With Michael Jackson's child molestation trial set to begin Jan. 31 in Santa Maria, Calif., the judge on Friday scheduled an exhaustive series of hearings to resolve all pretrial motions and advised l

With Michael Jackson's child molestation trial set to begin Jan. 31 in Santa Maria, Calif., the judge on Friday scheduled an exhaustive series of hearings to resolve all pretrial motions and advised lawyers for both sides he won't consider any delays.

Also Friday, lawyers on both sides spent hours poring over file folders seized by sheriff's deputies from the home of Jackson's personal assistant to sort out those that would be considered confidential. They were not released in open court.

The Los Angeles home of Evelyn Tavasci was searched Sept. 15. Jackson attorney Thomas Mesereau Jr. contended attorney-client privilege was violated because deputies seized items related to the pop star's legal representation -- including folders labeled "Mesereau."

Other items taken were phone records, E-mails and documents showing the Jackson defense team may have orchestrated demonstrations outside the courthouse at previous hearings.

Santa Barbara (Calif.) County Superior Court Judge Rodney Melville expressed concern about why the prosecution should have access to files regarding demonstrations. "Aren't you only entitled to seize evidence relating to crimes?" he asked.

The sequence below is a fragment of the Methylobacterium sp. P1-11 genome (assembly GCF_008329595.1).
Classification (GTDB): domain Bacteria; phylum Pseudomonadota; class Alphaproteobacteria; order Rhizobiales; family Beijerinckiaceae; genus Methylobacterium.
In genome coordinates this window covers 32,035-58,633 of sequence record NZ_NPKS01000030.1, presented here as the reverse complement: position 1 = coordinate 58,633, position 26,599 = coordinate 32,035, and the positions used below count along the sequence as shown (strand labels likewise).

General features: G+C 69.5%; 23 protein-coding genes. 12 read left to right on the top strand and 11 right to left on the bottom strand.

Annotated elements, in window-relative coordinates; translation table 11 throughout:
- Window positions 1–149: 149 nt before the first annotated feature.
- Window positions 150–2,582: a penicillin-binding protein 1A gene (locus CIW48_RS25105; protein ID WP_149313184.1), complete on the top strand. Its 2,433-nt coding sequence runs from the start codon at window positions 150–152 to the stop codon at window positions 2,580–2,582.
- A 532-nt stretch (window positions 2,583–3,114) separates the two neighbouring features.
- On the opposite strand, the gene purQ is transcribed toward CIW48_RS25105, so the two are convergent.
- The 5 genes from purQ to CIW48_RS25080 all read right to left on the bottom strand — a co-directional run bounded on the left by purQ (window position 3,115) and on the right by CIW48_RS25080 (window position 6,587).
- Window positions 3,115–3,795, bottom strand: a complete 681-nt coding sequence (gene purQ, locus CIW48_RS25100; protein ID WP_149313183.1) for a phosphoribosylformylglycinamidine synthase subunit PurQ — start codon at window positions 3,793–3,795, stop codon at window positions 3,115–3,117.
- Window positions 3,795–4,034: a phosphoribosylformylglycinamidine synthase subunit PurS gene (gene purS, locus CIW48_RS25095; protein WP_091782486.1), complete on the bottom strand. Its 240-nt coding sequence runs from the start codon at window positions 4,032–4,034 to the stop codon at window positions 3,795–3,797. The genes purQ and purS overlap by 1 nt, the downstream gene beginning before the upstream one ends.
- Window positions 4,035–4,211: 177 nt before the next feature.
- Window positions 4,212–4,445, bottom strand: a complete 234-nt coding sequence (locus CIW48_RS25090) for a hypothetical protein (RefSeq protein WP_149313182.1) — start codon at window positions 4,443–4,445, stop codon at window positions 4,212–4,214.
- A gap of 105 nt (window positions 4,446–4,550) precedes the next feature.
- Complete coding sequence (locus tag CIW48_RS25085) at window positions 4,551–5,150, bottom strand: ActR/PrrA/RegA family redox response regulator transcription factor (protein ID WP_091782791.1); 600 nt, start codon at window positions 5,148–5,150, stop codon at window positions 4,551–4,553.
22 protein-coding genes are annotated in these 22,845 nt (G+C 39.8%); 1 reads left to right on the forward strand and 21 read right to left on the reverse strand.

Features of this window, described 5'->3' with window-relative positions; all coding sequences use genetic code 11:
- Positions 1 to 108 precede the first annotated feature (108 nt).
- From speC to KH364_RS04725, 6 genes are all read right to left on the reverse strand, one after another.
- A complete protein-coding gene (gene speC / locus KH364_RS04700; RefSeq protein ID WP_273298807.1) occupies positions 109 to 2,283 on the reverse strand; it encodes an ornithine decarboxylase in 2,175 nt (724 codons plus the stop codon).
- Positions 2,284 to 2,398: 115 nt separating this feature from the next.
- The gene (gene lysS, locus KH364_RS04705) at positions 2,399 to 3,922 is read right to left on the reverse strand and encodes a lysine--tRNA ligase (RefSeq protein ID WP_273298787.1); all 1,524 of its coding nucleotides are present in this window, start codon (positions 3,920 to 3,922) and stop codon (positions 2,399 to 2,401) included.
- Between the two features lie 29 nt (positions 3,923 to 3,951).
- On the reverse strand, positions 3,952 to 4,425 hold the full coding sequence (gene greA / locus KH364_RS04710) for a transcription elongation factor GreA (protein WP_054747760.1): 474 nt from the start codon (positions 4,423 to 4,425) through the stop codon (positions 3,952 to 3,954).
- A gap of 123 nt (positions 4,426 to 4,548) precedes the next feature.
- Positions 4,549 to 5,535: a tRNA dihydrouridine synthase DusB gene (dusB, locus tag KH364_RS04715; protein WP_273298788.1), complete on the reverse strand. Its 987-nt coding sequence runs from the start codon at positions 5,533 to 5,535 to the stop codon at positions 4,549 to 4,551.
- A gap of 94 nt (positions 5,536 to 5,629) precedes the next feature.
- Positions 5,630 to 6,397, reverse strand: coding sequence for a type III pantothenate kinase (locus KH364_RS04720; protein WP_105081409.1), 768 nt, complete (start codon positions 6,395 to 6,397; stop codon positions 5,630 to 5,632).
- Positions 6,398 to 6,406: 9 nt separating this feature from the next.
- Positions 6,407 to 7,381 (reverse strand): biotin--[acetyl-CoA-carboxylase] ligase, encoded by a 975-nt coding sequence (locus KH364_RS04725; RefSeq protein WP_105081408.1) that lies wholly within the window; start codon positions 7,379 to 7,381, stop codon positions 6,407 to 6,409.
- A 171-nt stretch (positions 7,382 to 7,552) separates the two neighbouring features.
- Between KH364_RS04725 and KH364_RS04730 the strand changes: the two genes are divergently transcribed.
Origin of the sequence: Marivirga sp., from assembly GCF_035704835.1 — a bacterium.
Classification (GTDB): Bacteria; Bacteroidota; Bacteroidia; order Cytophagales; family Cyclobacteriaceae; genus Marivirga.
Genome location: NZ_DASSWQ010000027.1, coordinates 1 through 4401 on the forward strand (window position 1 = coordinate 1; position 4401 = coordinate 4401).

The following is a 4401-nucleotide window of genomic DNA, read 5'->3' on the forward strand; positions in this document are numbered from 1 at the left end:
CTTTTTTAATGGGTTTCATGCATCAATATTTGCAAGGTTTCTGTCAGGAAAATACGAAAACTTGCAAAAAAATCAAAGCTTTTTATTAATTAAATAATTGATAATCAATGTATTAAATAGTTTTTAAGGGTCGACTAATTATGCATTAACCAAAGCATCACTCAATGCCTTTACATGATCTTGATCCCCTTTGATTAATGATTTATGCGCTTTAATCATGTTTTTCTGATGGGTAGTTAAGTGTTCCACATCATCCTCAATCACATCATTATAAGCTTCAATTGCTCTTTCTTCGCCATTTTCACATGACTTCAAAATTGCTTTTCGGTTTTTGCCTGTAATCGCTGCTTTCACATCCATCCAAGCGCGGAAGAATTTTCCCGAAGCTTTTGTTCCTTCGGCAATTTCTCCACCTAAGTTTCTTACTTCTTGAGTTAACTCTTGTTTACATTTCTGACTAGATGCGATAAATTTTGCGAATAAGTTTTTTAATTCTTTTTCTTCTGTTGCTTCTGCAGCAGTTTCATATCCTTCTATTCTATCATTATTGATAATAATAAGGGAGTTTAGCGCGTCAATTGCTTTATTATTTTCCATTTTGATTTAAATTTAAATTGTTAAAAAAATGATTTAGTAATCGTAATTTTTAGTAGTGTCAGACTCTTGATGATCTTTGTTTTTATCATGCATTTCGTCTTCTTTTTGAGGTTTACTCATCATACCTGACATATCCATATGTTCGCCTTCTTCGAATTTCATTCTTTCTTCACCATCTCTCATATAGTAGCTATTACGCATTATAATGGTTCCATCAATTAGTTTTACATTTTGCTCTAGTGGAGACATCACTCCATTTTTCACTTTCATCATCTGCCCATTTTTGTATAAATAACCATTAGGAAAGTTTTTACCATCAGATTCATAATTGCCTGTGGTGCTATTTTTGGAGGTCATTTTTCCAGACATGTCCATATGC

Deputy District Attorney Ron Zonen said he felt the information would be useful if the defense were to file a motion for a change of venue. Zonen also said there were records showing one of Jackson's employees, Miko Brando, son of the late Marlon Brando, was given $20,000 to deliver to Jackson. "This particular person will likely end up as a witness at the trial," he said.

Defense lawyer Robert Sanger responded, "There is nothing unusual about Michael Jackson having $20,000 cash delivered to him for running his daily affairs."

Sanger said much of the materials seized involved events long before Jackson was charged with child molestation, and added that deputies who served the warrants exceeded their authority to take materials.

Jackson was not at Friday's court hearing. He has pleaded not guilty to child molestation, conspiracy and administering an intoxicating agent, alcohol, to a boy.


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